Disputes in the health care industry can arise in a variety of contexts contract breaches, employment issues, practice disbanding, insurance payment and coverage, fraud and abuse and licensing issues.

As health care attorneys representing the interests of clients in the health care industry, our practice members routinely counsel and represent clients in connection with these matters. Services vary from counseling and representing clients in dispute avoidance, mediation, arbitration, administrative investigations and hearings, grievance procedures, lawsuits and appeals. Our attorneys have years of experience and success in resolving matters before litigation as well as aggressively representing clients in litigation, if and when necessary.

Medical Research and Biotechnology

The accelerating pace of development of new drugs and medical devices has created exciting new opportunities for health care providers, entrepreneurs, pharmaceutical companies and others.  Along with these new opportunities come new challenges, as the law struggles to keep pace with science.  In conjunction with the firm’s intellectual property practice and others, members of the health law department work with physicians, institutions, site management companies, research organizations, medical staffs and others to identify and resolve legal issues arising from the tide of medical research and biotechnology.

Our experience includes:

  • Negotiating and drafting clinical trial agreements with sponsors, institutions, CROs and principal investigators;
  • Representing physicians involved in post-graduate training programs and related research projects;
  • Advising clients regarding compliance with institutional review boards (IRBs), the Food and Drug Administration (FDA) and the Office for Human Resource Protections (OHRP) requirements, including requirements relating to participant informed consent; adverse events; and conflicts of interest;
  • Representing principal investigators in negotiations with sponsors and institutions;
  • Advising medical staffs regarding the establishment of privileging criteria for new technology and new applications of existing technology;
  • Assisting clients in the development of policies and procedures designed to minimize fraud and abuse liability in connection with billing practices in clinical trial;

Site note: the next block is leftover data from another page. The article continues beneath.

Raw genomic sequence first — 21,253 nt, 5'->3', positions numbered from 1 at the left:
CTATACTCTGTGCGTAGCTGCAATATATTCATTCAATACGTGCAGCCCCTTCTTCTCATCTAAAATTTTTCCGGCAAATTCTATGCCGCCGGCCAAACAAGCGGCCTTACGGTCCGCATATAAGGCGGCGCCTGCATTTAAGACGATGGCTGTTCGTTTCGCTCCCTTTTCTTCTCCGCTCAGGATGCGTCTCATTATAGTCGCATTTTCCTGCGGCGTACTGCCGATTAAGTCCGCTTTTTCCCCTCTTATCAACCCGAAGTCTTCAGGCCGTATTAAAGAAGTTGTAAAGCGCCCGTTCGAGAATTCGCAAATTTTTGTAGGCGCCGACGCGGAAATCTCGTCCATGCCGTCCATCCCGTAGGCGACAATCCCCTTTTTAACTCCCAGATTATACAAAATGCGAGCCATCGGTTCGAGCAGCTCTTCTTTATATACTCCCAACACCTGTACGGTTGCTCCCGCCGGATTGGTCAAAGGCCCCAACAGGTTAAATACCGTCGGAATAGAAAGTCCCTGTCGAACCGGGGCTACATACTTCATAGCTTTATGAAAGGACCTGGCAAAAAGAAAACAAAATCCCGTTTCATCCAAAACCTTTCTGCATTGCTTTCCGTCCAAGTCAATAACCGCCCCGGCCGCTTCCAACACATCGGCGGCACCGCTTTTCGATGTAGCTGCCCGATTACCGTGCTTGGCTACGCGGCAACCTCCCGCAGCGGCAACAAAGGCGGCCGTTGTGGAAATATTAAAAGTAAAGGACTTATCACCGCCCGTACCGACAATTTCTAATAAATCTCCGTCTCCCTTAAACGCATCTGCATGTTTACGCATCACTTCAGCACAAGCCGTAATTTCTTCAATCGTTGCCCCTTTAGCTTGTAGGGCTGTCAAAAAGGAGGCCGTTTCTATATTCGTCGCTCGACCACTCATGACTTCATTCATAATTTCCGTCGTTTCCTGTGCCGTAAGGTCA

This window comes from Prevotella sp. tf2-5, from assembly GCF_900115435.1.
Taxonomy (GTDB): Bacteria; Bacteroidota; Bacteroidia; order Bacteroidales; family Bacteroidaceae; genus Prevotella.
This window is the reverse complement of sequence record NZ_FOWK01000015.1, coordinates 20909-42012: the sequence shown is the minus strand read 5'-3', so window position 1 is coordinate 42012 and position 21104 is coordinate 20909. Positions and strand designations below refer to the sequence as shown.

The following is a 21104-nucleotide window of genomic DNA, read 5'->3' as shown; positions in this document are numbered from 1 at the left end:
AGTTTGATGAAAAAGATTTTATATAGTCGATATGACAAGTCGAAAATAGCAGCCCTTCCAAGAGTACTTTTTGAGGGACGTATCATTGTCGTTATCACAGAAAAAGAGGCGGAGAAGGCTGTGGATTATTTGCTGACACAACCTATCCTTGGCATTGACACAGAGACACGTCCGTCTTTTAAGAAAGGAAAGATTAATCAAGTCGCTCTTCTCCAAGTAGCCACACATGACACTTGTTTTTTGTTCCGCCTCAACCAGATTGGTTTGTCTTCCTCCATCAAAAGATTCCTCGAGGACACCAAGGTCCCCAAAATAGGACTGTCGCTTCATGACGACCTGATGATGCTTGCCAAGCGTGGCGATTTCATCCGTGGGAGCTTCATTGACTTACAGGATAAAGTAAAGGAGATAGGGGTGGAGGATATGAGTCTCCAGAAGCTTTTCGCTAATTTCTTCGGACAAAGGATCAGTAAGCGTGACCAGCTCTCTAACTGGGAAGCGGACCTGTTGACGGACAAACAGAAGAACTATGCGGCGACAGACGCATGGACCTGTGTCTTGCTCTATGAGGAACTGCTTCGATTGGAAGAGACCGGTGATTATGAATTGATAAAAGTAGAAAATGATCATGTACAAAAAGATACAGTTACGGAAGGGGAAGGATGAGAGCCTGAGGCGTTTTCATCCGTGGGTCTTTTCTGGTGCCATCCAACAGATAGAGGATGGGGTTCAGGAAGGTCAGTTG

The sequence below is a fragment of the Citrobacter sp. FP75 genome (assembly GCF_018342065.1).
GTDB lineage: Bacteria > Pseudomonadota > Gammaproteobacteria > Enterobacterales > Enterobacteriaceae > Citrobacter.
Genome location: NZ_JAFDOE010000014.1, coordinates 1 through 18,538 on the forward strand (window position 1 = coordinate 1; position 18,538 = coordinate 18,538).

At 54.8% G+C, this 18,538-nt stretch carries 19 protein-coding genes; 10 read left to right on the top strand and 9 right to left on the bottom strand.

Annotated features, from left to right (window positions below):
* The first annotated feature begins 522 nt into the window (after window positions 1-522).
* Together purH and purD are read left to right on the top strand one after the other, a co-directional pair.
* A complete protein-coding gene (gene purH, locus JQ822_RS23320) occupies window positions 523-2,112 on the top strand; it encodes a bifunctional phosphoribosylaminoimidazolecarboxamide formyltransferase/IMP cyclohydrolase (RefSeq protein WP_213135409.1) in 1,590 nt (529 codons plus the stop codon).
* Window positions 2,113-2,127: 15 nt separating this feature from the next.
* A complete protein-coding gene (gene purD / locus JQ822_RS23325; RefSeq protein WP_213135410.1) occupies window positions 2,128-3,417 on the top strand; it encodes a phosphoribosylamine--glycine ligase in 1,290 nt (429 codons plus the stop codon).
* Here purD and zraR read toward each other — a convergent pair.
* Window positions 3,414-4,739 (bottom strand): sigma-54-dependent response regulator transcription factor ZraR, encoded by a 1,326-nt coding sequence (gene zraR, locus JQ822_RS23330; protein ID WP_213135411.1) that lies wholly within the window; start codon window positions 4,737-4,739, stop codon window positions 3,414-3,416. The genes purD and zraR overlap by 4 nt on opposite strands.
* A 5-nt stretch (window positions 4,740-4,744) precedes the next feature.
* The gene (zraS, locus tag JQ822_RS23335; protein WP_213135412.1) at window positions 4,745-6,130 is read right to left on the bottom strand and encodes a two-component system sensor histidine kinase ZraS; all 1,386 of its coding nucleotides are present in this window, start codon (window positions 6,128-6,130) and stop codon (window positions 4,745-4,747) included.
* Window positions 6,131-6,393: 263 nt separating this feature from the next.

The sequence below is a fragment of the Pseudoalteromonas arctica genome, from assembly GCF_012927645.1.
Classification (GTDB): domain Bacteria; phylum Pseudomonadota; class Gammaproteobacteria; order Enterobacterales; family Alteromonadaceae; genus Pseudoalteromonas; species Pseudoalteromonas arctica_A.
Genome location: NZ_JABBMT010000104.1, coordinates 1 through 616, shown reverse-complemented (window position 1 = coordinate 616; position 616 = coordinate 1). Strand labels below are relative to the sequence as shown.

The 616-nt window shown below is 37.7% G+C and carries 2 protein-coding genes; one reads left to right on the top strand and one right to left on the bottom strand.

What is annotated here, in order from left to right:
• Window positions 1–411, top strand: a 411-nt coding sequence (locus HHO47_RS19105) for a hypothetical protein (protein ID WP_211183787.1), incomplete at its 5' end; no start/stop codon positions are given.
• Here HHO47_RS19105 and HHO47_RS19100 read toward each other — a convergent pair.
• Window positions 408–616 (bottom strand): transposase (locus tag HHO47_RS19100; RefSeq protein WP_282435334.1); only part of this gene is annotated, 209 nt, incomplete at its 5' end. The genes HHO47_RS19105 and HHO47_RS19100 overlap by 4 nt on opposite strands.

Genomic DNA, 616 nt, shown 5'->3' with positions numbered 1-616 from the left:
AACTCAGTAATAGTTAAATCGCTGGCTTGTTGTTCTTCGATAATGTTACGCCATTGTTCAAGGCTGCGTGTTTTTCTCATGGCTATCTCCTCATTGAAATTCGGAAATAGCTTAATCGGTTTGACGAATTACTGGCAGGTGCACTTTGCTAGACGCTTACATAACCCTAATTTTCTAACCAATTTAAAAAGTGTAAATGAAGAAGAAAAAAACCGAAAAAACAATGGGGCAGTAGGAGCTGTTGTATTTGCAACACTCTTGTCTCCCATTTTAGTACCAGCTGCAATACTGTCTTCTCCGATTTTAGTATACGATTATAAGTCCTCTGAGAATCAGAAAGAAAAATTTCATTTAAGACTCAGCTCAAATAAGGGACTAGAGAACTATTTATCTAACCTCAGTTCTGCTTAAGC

• Representing providers accused of unprofessional conduct in connection with experimental treatment;
  • Structuring research joint ventures between physicians and other health care providers;
  • Educating and advising clients regarding HIPAA compliance in the research setting.


Medical Staff Relations

In recent years, medical staffs have recognized the importance of independent legal counsel to provide advice in an increasing number of areas in which their interests may not coincide with the interests of hospital administration.  Our attorneys have years of experience representing medical staffs on the full range of issues affecting the relationship with the hospital, and regularly represent them in connection with credentialing, peer review and corrective action processes.  Since we do not represent hospitals, we avoid the legal, business and political conflicts of interest that arise when one law firm represents parties on both sides of these issues.

Our experience includes:

  • Drafting and revising medical staff bylaws; department rules and regulations; fair hearing plans; and credentialing manuals;
  • Developing and drafting of policies and procedures relating to physician health/impaired physicians; disruptive behavior; peer review; quality management and utilization management; credentialing for new technology and new applications of existing technology; information sharing; and fraud and abuse compliance;
  • Representing medical staffs in peer review investigations; summary suspensions; the fair hearing process; and other types of corrective action;
  • Counseling medical staffs involved in negotiations and conflicts with hospital administration on issues including: economic credentialing and conflicts credentialing; emergency department call coverage and EMTALA; control over bank accounts; and autonomy;
  • Advising leadership on compliance with JCAHO standards; Health Care Quality Improvement Act and National Practitioner Data Bank obligations; and state medical board reporting obligations.